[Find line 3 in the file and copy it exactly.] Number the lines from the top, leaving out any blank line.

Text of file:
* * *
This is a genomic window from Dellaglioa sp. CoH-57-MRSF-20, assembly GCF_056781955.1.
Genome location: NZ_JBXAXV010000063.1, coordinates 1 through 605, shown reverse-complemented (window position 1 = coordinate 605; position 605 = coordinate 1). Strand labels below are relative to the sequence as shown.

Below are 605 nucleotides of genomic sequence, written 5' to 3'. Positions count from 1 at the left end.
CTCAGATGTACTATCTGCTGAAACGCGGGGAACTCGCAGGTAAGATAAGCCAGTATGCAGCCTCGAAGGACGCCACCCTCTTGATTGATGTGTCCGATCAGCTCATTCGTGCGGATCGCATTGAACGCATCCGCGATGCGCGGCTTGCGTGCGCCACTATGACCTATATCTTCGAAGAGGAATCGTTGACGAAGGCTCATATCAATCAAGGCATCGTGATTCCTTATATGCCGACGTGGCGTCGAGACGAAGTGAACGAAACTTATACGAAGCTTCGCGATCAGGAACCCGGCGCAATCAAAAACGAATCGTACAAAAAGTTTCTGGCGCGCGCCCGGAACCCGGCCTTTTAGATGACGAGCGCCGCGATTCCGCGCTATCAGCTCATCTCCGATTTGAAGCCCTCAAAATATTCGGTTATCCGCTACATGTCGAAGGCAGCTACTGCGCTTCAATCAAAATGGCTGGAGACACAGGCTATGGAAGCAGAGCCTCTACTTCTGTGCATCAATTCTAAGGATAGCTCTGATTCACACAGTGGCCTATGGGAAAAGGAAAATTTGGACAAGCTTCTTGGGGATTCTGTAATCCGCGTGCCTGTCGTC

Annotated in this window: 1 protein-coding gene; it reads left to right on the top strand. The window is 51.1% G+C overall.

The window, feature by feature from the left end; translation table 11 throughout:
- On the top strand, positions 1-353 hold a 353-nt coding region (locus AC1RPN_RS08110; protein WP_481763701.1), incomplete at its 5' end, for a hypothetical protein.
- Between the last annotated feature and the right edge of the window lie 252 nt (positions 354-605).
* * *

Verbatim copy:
Below are 605 nucleotides of genomic sequence, written 5' to 3'. Positions count from 1 at the left end.